Can you please talk a little about how Nordland started? Was is something that you had intended to do for quite some time, and were just waiting for the right moment, or was it more of a snap idea and decision?
I think it was a combination of certain things really. I had some ideas floating around for a while that didn’t do anything with initially and slowly they manifested into something larger that I shaped into Nordland. I mean the concept became clearer and that gave me some focus to push through. I did it because I like trying to write music it’s like a complex puzzle to try to piece together into something whole, something you can stand back from when finished and be satisfied with what you’ve created.
Your debut, self-titled album Nordland is a cold and powerful release, with true depth, and a bleak yet brisk mood. Can you talk about what the album means to you?
It’s a thought process a place in my head at the time, kind of a beacon I through out to see if anyone out there could be in the same place. Also it was a back step and a first step, I wanted to try and create something initially that could have sat with releases from the late 80’s into the 90’s in mood and feel, yet come up with something which had its own identity which I could develop as time progressed. I’m not saying its ‘classic’ and should sit beside them as such but that that it is where its roots lie musically to some extent. Never thinking anyone would be that interested as I did it for myself initially. Also it was a way to exercise some demons shall we say.
As well as doing all of the vocals and instrumentation for the album, you were also in charge of the design. (Which, by the way, is stunning.) How important was it for you to do everything, and is it a challenge you will be taking on with future releases?
I enjoying doing the designs for the albums. It’s a challenge in its own right. The art and images are the first point of contact for the listener so to speak, it sets the mood and gives an indication of concepts within the music. I have just finished all the art for the new album. It’s weird because I had settled on a design and was slowly developing it over a few months then I just totally changed it into something much simpler just keeping one element of the old design, you just know when something falls right.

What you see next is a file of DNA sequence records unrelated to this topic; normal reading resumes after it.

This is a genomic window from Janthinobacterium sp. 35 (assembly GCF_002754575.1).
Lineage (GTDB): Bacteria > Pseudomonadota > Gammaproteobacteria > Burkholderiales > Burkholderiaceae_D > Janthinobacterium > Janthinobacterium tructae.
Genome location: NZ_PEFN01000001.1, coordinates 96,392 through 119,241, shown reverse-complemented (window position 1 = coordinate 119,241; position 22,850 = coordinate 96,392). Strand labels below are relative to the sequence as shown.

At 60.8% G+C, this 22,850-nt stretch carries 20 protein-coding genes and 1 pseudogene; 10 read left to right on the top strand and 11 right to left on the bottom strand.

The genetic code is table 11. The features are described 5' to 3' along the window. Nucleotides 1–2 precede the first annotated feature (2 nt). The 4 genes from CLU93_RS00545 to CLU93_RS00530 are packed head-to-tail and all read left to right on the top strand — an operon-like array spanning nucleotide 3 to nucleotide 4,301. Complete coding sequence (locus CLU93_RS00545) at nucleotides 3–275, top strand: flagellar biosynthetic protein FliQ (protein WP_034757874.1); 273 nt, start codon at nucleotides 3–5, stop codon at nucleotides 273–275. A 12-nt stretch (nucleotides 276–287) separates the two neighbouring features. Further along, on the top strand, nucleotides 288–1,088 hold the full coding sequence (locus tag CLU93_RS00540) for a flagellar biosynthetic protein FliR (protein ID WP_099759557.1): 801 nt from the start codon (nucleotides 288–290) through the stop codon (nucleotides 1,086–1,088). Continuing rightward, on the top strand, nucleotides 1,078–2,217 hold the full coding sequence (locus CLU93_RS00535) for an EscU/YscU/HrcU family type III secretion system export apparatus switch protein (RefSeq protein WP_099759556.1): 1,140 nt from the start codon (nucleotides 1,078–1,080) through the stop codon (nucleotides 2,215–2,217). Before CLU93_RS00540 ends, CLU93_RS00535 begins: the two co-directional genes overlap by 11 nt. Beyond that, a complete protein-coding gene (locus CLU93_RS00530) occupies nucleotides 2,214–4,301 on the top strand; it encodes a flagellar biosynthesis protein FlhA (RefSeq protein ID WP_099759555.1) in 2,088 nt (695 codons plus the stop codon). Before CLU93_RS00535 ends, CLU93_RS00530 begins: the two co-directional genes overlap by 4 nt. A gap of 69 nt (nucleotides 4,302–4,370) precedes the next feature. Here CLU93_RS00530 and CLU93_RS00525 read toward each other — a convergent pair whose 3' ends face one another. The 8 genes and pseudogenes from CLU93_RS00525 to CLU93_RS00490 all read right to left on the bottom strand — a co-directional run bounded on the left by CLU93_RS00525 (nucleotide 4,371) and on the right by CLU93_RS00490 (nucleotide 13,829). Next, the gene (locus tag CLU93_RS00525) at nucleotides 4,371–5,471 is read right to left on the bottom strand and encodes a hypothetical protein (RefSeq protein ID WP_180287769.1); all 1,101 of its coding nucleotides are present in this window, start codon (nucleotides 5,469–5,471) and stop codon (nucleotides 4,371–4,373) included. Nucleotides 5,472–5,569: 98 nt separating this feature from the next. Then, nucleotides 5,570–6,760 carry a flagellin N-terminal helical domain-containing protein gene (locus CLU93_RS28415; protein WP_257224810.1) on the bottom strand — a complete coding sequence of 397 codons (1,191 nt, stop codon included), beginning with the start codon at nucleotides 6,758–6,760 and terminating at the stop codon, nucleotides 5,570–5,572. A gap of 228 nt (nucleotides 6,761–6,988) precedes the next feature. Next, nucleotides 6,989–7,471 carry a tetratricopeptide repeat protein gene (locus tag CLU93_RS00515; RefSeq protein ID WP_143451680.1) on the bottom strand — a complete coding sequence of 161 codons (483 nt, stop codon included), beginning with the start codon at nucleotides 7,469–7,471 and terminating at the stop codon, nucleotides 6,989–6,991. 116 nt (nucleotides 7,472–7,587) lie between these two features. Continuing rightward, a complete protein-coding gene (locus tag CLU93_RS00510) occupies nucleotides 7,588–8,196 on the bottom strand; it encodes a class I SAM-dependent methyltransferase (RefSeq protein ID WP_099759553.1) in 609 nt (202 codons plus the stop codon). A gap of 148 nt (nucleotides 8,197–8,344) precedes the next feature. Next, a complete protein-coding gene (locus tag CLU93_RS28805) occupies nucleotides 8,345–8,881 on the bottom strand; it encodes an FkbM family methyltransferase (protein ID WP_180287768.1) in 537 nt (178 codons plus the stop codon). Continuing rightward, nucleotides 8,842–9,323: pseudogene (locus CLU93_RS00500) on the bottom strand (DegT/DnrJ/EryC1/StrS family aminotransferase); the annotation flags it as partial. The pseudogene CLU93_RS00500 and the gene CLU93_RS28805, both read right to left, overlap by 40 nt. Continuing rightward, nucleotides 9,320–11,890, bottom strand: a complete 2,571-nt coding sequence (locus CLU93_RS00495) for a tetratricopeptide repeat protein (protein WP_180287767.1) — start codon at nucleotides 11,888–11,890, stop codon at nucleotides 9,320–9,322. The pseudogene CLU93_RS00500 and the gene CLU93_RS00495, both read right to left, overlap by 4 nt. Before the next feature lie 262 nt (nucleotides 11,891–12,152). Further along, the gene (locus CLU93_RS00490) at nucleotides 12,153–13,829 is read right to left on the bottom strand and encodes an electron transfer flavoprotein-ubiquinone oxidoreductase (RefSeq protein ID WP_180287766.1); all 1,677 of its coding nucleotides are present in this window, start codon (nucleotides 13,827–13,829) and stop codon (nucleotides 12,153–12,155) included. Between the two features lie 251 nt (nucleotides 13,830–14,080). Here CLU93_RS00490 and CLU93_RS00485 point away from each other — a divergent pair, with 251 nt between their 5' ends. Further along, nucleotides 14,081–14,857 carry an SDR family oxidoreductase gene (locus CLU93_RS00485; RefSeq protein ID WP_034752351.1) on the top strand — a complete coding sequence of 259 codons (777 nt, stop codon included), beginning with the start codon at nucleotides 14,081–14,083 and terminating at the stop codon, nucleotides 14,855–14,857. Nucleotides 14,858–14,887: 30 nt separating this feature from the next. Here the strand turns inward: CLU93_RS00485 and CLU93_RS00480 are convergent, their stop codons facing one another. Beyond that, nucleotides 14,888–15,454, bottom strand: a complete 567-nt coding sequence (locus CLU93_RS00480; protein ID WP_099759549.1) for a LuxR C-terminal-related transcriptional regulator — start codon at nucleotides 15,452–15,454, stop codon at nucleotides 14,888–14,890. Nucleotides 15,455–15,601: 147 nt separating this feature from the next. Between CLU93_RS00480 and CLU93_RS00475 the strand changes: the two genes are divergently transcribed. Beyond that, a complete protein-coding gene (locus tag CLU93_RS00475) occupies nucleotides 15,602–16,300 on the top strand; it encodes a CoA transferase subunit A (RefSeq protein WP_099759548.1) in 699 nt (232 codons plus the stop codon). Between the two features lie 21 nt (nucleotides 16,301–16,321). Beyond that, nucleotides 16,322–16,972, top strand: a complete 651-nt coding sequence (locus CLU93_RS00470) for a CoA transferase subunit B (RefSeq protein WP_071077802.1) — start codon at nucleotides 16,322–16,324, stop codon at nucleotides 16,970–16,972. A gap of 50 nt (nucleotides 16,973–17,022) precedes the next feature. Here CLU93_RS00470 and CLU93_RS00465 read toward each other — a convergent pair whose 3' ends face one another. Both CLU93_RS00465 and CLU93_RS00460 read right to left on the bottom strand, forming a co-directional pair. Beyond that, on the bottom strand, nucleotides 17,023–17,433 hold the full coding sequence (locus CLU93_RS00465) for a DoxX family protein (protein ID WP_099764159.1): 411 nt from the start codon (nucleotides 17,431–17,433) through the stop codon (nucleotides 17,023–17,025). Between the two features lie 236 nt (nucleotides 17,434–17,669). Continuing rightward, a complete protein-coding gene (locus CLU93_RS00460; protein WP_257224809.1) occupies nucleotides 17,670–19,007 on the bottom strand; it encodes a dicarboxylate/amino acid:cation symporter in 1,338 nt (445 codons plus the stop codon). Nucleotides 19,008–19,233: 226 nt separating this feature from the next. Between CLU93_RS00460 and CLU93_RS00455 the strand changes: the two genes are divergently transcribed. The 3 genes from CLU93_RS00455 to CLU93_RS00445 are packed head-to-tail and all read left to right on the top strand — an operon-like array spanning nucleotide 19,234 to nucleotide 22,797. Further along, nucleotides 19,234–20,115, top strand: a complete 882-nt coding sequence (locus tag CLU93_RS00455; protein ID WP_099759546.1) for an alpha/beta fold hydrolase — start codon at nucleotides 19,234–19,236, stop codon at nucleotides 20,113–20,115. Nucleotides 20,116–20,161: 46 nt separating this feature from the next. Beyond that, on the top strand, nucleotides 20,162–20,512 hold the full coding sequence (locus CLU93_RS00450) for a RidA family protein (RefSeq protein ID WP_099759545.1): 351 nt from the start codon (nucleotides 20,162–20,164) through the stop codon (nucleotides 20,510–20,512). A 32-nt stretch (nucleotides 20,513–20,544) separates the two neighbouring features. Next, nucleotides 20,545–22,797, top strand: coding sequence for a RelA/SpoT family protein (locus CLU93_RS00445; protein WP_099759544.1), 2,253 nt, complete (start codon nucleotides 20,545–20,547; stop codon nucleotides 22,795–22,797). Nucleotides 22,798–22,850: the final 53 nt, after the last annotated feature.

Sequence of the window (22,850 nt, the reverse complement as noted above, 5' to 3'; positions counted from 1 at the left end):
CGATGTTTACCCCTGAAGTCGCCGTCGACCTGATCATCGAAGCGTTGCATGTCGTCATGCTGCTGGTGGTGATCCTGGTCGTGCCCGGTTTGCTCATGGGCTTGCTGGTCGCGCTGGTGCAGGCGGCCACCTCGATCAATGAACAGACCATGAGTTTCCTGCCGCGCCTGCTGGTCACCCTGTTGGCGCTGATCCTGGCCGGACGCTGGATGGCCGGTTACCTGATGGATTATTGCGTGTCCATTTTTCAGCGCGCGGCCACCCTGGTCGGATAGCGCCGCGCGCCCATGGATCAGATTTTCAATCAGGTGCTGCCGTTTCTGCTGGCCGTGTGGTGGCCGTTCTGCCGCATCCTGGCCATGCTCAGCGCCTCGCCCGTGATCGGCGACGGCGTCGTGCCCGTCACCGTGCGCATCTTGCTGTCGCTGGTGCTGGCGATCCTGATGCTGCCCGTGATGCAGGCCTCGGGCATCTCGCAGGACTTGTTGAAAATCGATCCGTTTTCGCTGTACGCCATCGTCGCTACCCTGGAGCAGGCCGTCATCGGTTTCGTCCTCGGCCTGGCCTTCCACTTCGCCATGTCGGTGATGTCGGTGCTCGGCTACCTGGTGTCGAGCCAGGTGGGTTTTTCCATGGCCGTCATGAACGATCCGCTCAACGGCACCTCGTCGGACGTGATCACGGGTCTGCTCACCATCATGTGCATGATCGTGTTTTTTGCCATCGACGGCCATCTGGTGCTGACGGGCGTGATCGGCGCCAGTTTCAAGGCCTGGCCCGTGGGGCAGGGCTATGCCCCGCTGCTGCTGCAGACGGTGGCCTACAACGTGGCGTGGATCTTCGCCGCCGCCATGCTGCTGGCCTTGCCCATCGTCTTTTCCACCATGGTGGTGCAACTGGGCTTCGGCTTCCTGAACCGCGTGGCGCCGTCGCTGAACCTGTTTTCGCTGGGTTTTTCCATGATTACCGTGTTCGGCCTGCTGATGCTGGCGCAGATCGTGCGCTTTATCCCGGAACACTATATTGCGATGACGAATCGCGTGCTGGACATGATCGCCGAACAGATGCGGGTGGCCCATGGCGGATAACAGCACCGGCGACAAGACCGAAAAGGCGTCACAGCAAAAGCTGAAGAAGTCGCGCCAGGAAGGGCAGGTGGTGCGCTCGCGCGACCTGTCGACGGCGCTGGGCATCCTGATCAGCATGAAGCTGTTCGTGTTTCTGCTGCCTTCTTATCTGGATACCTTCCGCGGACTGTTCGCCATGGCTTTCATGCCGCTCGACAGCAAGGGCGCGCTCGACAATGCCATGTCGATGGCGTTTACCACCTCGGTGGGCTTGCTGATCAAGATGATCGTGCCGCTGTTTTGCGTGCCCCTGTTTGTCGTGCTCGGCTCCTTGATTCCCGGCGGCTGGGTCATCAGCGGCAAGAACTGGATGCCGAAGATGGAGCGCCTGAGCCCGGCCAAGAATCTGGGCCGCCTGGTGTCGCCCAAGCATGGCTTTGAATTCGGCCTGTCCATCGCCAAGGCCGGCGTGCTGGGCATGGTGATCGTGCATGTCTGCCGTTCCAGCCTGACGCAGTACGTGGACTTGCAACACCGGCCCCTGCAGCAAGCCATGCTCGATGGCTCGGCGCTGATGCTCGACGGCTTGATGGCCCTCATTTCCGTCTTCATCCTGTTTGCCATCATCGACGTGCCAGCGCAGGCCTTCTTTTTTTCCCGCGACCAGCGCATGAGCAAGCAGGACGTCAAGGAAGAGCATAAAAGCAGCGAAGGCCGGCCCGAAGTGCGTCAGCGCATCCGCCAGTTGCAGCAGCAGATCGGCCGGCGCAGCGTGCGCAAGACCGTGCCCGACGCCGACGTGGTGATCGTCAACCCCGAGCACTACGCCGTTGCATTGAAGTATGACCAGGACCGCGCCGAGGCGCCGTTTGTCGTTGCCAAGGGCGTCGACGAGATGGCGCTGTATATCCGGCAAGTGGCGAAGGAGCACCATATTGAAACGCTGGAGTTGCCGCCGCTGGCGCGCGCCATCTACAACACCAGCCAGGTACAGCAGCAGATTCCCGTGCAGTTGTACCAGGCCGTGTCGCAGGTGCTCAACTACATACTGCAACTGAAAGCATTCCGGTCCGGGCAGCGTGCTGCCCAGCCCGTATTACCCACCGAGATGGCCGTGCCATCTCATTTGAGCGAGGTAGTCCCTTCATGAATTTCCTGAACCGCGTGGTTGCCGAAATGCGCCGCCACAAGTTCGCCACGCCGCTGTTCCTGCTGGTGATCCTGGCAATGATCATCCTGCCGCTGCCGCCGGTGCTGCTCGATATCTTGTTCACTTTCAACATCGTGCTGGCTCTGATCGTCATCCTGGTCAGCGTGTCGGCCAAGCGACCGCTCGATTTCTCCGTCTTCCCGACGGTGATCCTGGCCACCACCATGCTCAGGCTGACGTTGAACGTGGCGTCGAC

One thing I really admire about the album is the density of the lyrics. They are rich, fascinating and full of old world flavour. Where do you source your inspiration for lyrics from? Do you have any strong, literary influences?
I don’t have literary influences as such no, although I’m sure some have sunk in somewhere along the way. I have to have a thread of an idea and weave it into something with a weight behind it. If I think about that idea and where I want it to go certain strings of words will pop into my head and I’ll take it from there. I’ll try and come up with different way of saying things. Lyrics are half the content and power of an album if they’re weak they weaken the music. I have certain things I want people to pick up on but they’re all hidden in metaphor.
As a Black Metal musician from the North East of England, how important to you is your surrounding landscape? Do you find yourself breaking away to the peace of the countryside often, and do you have a favoured location?
I have a few place’s I go regularly it feels cathartic to be in those places away from everyone. I like being alone always have always will. Landscape is important to me as a strong focus of the Nordland concept.
The North East has an immensely rich, cultural heritage. Is this something you like to explore and do you feel proud of it?
It’s something I refer to often in some songs there are many place names in this part of Britain ending in …’by’ meaning settlement or village from the strong links with our Heathen ancestry also a lot of places ending …’thorpe’ also meaning village or farmstead in old Norse. The North-East has strong connection to our cultural heritage which I try to remember in my own way.
Musically, who has fuelled your passion for Black Metal? Your music has a frosty Scandinavian feel to it, but are there bands from elsewhere that fuel the fire?
I suppose it’s a combination of bands and influences from older classic metal like old Maiden, Candlemass, Frost, Bathory through to Slayer and Mayhem, Burzum etc etc but alongside all the metal stuff I listen to loads of prog, not prog metal but 70’s British prog and later heavy prog stuff such as Anekdoten, Landberk, Magma etc. I find myself getting lost in that stuff the same as BM.
What are your thoughts of the way in which most music is distributed nowadays? Do you swim against the tide, and continue to purchase/trade tapes, CD’s and vinyl?
I would love to get some Nordland out on vinyl because I like that format. There is a tape release of ‘Bones of Ash’ that Glorious North Productions did but there are only 2 copies of that! Yes I have traded tapes etc. But I think it’s inevitable that things will progress into new formats and distribution. I mean it’s good that there are still underground releases going out on tape because it’s a grass roots thing, But there was a time when tapes where ‘new’ and it was the norm to put stuff out on them People didn’t rebel against tapes back then because they were ‘new’ they didn’t go back to 8 tracks, and now CD’s are the ‘norm’. But there is a certain respect and nostalgia for tape releases.
What can we expect from Nordland in the near future?
Well I’ve just finished the new album which is called ‘The True Cult of the Earth’, hopefully it should be out soon on GNP. I will try and develop as a song writer and explorer new ways of doing things. I don’t know we’ll see what comes.
Where in the great web can Nordland be found?
Many thanks for asking me to contribute to your blog.